The 2016 MMWCon Mega Post

Hey friends,

Once again, it’s time for another one of my conference “mega posts,” this time from the 2016 UCLA Mobile & Modern Web Conference. This mega post links to the notes I took from almost every session I attended, and proves that I was here and learned something. Some of this will be more useful than others…I drifted at times. There was some great work on display at this conference; I always meet awesome people and take away at least a couple gems that I didn’t know going in. As always, any mistakes, omissions or just plain crappy coverage are totally mine. Who knows, I may have even gotten something right 😉 Enjoy!

Wednesday, October 14

Thursday, October 15

Friday, October 16

 

Chorus: Visually creating mobile web, SMS, and interactive voice apps

Presenter: Armen Arevian, UCLA (Telemedicine specialist, among other things)

Personal note: Chorus looks a bit like IFTTT to me

Disparities in Technology Development

  • Technical sophistication
  • Financial Resources
  • Creating tech that’s actually used and has impact
  • Sustainability of projects/maintenance

…results in several limitations

  • Created by a select few
  • Smaller subset sustains them
  • Limited types of people that can be directly involved in creating technologies
  • Time delays to create technologies
  • Limited customization/tailoring of technologies that can be created

Traditional Development

  • Development process = Expert + IT + User feedback

“Participatory Technology Development”

  • Stakeholders as equal co-partners
  • Community-based participatory research

Chorus

  • Visually create apps yourself in real-time
  • HIPAA compliant
  • Vetted by UCLA OIT security & Semel IT
  • Approved for use in research
  • Provides basic interaction building blocks, but users create their own story about what makes sense
  • Reads & writes to the web app

Armen then gave a demonstration of Chorus…very impressive!

A Global University Experience: how The Minerva Schools at KGI’s Technology allows its Students to become Global Citizens

Presenter: Eric Bonabeau

With Minerva, we have a chance to start from scratch, with first principles…we know how to maximize learning, based on a set of metrics. Let’s build a delivery mechanism that will maximize learning.

Putting 300 students in a big auditorium and lecturing them should be illegal! Well, let me walk that back…the issue is that classes of that size will not allow for students to meaningfully interact with the (likely world class) professor. In a city like Los Angeles, Berlin, San Francisco, the city is your campus, in smaller towns, the campus is your city.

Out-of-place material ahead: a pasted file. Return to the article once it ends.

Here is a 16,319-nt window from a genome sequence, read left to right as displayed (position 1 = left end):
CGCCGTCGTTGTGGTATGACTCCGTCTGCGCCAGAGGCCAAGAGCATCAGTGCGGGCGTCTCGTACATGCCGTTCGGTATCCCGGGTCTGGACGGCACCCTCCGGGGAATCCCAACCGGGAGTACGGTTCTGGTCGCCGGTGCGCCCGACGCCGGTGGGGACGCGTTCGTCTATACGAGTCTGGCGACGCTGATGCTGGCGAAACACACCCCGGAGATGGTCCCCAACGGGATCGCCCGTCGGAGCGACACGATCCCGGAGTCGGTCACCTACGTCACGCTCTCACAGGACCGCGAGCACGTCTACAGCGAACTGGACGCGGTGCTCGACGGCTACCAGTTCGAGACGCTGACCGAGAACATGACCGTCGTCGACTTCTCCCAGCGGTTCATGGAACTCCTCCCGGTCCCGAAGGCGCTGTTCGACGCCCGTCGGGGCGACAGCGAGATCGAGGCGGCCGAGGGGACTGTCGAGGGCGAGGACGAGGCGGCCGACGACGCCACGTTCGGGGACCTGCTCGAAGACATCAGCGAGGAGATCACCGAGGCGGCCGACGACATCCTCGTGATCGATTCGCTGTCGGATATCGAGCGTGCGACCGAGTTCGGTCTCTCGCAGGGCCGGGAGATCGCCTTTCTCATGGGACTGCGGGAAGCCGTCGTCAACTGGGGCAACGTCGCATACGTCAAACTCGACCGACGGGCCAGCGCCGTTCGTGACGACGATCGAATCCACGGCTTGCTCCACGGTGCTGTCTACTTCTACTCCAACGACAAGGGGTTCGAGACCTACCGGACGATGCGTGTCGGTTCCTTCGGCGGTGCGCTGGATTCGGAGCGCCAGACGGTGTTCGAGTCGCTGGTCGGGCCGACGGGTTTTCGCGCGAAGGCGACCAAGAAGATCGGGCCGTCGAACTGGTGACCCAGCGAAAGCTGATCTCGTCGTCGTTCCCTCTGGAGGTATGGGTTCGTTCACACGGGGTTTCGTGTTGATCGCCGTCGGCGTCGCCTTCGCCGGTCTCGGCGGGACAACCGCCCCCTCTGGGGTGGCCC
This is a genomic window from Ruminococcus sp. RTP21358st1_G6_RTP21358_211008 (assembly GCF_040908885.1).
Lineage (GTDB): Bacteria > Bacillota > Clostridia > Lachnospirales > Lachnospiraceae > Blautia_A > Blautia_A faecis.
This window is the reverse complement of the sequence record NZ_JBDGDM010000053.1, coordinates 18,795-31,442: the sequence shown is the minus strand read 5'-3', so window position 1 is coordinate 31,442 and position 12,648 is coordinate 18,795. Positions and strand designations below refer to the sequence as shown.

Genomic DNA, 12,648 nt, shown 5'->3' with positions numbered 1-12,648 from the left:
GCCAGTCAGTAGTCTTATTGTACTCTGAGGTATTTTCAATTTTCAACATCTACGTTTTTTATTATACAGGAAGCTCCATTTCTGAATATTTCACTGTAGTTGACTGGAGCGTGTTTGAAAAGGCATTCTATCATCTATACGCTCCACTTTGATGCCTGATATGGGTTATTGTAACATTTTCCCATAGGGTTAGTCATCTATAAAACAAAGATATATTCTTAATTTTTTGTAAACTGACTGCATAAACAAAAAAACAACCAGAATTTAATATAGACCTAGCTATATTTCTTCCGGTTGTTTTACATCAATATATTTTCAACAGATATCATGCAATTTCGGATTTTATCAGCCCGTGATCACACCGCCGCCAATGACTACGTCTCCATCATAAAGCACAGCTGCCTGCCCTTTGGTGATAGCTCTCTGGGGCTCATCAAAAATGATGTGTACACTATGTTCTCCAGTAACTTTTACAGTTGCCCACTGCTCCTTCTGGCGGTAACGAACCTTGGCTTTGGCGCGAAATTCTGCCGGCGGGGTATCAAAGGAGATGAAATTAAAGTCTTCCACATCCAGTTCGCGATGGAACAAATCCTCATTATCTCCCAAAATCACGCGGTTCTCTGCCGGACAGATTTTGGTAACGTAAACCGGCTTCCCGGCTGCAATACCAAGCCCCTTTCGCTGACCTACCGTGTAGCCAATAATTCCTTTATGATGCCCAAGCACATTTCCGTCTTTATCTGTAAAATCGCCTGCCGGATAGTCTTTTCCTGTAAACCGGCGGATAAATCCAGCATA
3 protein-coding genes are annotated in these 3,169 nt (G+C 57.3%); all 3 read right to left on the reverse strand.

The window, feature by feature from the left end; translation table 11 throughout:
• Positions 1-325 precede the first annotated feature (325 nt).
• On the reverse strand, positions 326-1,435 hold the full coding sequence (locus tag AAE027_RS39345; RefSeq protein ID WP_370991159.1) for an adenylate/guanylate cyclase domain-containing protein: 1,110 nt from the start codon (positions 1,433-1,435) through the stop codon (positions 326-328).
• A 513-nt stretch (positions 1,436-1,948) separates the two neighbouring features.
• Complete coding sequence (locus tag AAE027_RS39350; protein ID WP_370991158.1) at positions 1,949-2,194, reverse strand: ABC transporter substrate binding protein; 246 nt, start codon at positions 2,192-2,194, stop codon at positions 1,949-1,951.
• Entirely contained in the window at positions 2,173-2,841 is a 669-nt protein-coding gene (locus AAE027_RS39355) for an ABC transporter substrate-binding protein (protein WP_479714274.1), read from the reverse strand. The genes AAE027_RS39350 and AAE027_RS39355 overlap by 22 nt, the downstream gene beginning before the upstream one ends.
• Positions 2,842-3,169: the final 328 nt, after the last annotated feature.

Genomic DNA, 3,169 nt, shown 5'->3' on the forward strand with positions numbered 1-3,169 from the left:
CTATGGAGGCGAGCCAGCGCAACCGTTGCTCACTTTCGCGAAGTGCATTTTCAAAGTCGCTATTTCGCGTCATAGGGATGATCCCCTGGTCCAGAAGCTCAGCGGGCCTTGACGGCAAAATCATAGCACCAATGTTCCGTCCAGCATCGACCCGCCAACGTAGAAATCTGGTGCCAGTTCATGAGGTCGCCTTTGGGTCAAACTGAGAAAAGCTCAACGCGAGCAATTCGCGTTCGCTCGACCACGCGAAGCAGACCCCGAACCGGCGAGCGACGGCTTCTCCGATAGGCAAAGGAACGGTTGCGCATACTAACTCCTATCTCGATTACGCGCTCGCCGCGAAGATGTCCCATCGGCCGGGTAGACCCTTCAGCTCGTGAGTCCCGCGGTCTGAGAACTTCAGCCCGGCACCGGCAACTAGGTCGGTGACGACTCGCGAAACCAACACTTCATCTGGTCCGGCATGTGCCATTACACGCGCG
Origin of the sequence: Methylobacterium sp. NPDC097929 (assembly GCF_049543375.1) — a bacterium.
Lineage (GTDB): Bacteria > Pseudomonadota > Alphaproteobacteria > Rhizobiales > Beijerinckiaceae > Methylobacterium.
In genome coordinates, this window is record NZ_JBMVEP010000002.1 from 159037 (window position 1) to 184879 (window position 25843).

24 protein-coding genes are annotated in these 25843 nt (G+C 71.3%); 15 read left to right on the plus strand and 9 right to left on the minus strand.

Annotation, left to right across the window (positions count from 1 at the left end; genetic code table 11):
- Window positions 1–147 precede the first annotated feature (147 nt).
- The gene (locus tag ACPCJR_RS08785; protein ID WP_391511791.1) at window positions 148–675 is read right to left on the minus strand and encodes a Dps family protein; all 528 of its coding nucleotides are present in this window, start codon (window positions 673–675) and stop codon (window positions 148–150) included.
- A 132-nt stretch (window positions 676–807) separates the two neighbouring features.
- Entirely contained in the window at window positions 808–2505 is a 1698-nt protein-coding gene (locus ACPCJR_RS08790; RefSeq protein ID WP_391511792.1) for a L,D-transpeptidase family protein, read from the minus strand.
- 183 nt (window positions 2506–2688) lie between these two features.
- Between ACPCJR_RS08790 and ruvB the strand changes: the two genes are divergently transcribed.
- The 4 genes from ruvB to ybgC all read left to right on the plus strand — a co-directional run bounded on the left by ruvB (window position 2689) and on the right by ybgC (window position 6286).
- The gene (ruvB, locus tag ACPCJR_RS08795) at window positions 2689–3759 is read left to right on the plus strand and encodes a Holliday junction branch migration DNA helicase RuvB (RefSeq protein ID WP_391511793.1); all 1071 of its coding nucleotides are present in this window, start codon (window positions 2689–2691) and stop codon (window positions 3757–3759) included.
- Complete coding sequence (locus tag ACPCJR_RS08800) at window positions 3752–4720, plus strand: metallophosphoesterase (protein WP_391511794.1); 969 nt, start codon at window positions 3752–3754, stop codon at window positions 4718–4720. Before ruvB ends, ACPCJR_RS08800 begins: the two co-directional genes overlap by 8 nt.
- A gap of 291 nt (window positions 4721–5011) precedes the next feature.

93% of employers said a demonstrated capacity to think critically, communicate clearly and solve complex problems is more important than a job candidate’s undergraduate degree. This is the reason Minerva exists.

What is the most common job in America today? What will it be in ten years? Self-driving cars were not something that would have been predicted ten years ago…what’s next?

“A future proof education”

  • Practical knowledge
  • Engaging Classrooms
  • Global Immersion
  • Accessible Admissions

We get students involved in lots of co-curricular activities.

Tuition is $12,000/year, which is inexpensive by American standards. However, for the rest of the world this is pretty expensive. Out of 12,000 applicants, we only accepted 300 students. We want innovators and global citizens.

Specific Aspects

  • Thinking critically
  • Thinking creatively
  • Communicating effectively
  • Interacting effectively

Habits of mind/automatic cognitive reflexes

Use plausibility checks to determine whether claims are reasonable; use principles of effective debating, ID your audience & tailor oral & written work accordingly, and more.

It’s a journey toward mastery; active learning is key

Eric then showed a video that sampled class instruction and interaction with students.

 

 

Mobile App Governance and sharing in a highly distributed hybrid mobile environment

Presenter: Rose Rocchio

Impact of Sensors on Schools

  • Wellness
  • Transponders on buses
  • iBeacons
  • etc.
  • Privacy concerns

Everyone is a publisher; governance matters

  • What qualifies as an institutional app?
  • What brand requirements are there?
  • Compliance requirements?
  • Processes in place to assure QA, security, legal requirements?
  • Need to ID and understand needs of all constituents the institution is trying to serve

App Governance Questions

  • Ads?
  • App content appropriate to be under university umbrella?
  • Will data be collected? Is it local use?
  • Is it going to be published?
  • Who’s intellectual property is in the app?
  • What about apps that have a charge or in-app purchases?

How do we share?

  • Publish app details: description, icon, screen shots, accessibility, privacy and security, mobile-friendly & native apps, ratings (staff and faculty), description.